With 56% of American homes housing furry family members, many pets go through the moving process at least once in their life-time. Buying or selling a home while taking care of your pet can easily become overwhelming. Consider the following tips to ease your stress as well as theirs.
Remove your pet while showing your home.
First off, removing pets from the home is likely to get your home sold faster. If people looking at your home see that a dog or cat lives there, they may assume there’s damage to the home or that it’s unclean. Take the time to put away any toys, cages and even food bowls during the time potential buyers are going through your home. It’s also wise to give your home a deep cleaning to get rid of any lingering odors and pet dander your pet has left behind.
Secondly, removing your furry friend from the home temporarily during open houses and private showings is a good idea due to the fact that it can really stress them out. Seeing new faces coming in and out of their territory can make them feel defensive and scared. The last thing you want is a pet to attack a child visiting because they’re frightened. If you have a dog consider taking the dog to a family member’s house, a trip to the park, or a dog-sitter.
Pay attention to pets during the packing process.
Even before you make the big move, cats -and especially dogs- will sense that something off is about to happen. They see you packing boxes, letting strangers into the home and may even sense that you’re stressed. If dogs feel anxious or scared, they will appear lethargic and may even become destructive. If you notice your dog is being affected by the move make sure to do the following:
- keep meal times the same as normal
- take an hour to play with your pet and give them undivided attention
- if they’re used to going to the park or on car rides, take them on outings once in a while to get them away from the chaos at home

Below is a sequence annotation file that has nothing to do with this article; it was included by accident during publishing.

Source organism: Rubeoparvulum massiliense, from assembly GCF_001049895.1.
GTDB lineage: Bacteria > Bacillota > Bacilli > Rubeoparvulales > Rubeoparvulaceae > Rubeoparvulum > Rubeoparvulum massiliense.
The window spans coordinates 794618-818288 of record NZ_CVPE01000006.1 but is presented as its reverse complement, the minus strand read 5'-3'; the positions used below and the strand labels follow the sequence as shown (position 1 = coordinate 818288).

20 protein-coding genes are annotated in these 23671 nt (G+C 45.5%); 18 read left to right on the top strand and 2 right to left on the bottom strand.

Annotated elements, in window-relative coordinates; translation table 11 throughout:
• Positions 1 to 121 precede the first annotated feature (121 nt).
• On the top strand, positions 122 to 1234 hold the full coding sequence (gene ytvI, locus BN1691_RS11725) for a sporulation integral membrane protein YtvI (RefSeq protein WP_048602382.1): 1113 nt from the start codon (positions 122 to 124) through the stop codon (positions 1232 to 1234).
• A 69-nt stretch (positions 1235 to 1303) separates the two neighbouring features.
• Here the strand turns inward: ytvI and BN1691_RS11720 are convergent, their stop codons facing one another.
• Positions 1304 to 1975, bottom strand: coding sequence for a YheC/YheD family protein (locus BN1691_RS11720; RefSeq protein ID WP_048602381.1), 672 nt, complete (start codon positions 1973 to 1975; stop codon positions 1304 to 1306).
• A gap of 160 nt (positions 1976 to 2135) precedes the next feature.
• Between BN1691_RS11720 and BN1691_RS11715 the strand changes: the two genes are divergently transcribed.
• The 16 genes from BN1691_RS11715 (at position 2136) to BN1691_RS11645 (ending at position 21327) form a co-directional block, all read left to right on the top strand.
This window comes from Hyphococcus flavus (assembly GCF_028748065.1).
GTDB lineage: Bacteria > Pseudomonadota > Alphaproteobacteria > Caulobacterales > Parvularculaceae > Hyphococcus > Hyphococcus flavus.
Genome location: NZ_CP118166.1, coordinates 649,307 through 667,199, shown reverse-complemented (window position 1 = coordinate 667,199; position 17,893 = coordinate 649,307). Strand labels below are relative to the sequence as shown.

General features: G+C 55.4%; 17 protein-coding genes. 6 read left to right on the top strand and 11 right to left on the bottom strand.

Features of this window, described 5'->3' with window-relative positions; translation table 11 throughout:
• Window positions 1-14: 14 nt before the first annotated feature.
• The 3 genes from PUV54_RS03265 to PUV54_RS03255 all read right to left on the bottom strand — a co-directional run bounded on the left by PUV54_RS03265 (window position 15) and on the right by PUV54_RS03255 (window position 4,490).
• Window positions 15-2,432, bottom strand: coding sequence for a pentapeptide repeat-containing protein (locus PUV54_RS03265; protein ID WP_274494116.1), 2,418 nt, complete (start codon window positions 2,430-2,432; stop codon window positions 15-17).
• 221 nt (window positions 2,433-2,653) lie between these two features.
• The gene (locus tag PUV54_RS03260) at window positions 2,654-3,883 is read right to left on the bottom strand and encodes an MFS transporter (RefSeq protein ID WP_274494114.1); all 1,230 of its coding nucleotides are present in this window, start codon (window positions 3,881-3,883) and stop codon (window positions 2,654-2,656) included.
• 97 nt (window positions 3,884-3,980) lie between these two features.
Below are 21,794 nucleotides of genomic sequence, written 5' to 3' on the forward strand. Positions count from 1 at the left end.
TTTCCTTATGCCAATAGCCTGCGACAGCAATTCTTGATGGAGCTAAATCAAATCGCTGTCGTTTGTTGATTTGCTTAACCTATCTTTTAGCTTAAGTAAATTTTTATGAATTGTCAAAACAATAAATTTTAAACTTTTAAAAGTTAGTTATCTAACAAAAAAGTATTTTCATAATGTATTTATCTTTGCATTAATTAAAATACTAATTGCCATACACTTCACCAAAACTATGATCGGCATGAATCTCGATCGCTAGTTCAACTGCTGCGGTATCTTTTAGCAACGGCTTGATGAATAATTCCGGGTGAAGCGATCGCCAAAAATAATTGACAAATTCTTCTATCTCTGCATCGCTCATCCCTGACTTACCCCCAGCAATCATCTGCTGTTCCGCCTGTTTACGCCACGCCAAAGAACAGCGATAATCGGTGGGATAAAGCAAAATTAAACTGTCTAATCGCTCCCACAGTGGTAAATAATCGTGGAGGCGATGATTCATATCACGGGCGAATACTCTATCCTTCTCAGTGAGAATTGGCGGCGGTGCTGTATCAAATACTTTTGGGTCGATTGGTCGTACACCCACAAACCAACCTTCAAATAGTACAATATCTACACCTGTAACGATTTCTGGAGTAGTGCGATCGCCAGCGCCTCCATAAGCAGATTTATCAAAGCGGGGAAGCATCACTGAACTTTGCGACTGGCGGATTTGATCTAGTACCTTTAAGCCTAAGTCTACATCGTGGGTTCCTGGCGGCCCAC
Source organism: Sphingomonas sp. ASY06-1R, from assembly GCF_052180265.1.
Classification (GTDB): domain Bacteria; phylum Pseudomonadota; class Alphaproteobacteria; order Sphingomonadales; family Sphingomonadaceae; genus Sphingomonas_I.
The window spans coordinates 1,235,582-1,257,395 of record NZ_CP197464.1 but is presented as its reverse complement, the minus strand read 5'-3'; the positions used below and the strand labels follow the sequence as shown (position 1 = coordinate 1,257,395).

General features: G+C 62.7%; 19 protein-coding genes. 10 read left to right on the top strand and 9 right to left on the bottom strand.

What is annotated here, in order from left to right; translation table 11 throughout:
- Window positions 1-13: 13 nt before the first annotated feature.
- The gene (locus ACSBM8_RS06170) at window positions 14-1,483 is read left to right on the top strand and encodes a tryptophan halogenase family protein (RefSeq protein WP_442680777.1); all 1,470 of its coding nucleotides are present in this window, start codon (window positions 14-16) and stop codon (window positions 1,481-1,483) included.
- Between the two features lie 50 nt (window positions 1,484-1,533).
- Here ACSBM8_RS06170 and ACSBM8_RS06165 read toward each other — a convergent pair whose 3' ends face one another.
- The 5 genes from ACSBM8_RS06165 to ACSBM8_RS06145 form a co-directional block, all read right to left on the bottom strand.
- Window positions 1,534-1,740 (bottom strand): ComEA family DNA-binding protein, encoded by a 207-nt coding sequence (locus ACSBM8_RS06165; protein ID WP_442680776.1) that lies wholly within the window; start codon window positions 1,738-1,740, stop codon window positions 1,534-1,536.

Establish rules the second you move to your new place.
No matter what, an animal is going to be somewhat confused upon moving to a new home. In order to prevent them from having an accident or getting sick in the house, it’s important to be mindful and cautious of their behavior. During the first couple days in a new home, your pet may be more skittish than usual– which could be a form of anxiety that can make them more likely to run away. For this reason, keep them on a leash or in a cage until they get used to the new space. Be sure to set up their food bowls, bed and toys right way so that they have something familiar to comfort them.
As weeks progress in your new home, continue to keep an eye on them and get them back into a familiar routine. Avoid any housewarming parties right away, as it can be overwhelming for them in a new environment.
When in doubt, talk to your vet.
Pets can’t tell you when they’re anxious, depressed or uncomfortable. That’s why it’s always a good idea to talk to your vet before your family does anything that could put any stress on your pet. If you have a senior dog or cat, find out how they’re expected to react to change and what you can do to help ease the process.